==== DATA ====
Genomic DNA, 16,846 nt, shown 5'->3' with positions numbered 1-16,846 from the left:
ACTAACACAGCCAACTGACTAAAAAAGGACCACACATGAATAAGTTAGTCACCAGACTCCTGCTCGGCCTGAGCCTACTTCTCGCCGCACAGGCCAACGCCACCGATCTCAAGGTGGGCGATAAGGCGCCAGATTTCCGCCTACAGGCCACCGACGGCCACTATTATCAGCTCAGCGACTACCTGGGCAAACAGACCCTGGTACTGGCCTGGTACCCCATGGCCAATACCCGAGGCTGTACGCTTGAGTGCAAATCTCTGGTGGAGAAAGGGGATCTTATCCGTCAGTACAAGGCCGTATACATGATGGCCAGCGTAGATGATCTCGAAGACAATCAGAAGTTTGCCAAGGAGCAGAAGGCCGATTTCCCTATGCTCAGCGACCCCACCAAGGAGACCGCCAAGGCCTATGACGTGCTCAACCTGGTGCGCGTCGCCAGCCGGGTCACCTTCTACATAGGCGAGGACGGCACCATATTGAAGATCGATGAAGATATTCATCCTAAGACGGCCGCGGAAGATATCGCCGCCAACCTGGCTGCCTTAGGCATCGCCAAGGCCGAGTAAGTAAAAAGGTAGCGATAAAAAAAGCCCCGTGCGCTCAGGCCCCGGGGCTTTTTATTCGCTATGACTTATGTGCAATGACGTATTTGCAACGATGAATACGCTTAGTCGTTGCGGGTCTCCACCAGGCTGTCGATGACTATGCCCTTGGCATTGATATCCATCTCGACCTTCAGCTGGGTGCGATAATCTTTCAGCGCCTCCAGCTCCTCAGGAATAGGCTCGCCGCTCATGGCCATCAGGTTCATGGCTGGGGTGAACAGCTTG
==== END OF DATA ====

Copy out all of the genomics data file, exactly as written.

Genomic DNA, 16,846 nt, shown 5'->3' with positions numbered 1-16,846 from the left:
ACTAACACAGCCAACTGACTAAAAAAGGACCACACATGAATAAGTTAGTCACCAGACTCCTGCTCGGCCTGAGCCTACTTCTCGCCGCACAGGCCAACGCCACCGATCTCAAGGTGGGCGATAAGGCGCCAGATTTCCGCCTACAGGCCACCGACGGCCACTATTATCAGCTCAGCGACTACCTGGGCAAACAGACCCTGGTACTGGCCTGGTACCCCATGGCCAATACCCGAGGCTGTACGCTTGAGTGCAAATCTCTGGTGGAGAAAGGGGATCTTATCCGTCAGTACAAGGCCGTATACATGATGGCCAGCGTAGATGATCTCGAAGACAATCAGAAGTTTGCCAAGGAGCAGAAGGCCGATTTCCCTATGCTCAGCGACCCCACCAAGGAGACCGCCAAGGCCTATGACGTGCTCAACCTGGTGCGCGTCGCCAGCCGGGTCACCTTCTACATAGGCGAGGACGGCACCATATTGAAGATCGATGAAGATATTCATCCTAAGACGGCCGCGGAAGATATCGCCGCCAACCTGGCTGCCTTAGGCATCGCCAAGGCCGAGTAAGTAAAAAGGTAGCGATAAAAAAAGCCCCGTGCGCTCAGGCCCCGGGGCTTTTTATTCGCTATGACTTATGTGCAATGACGTATTTGCAACGATGAATACGCTTAGTCGTTGCGGGTCTCCACCAGGCTGTCGATGACTATGCCCTTGGCATTGATATCCATCTCGACCTTCAGCTGGGTGCGATAATCTTTCAGCGCCTCCAGCTCCTCAGGAATAGGCTCGCCGCTCATGGCCATCAGGTTCATGGCTGGGGTGAACAGCTTG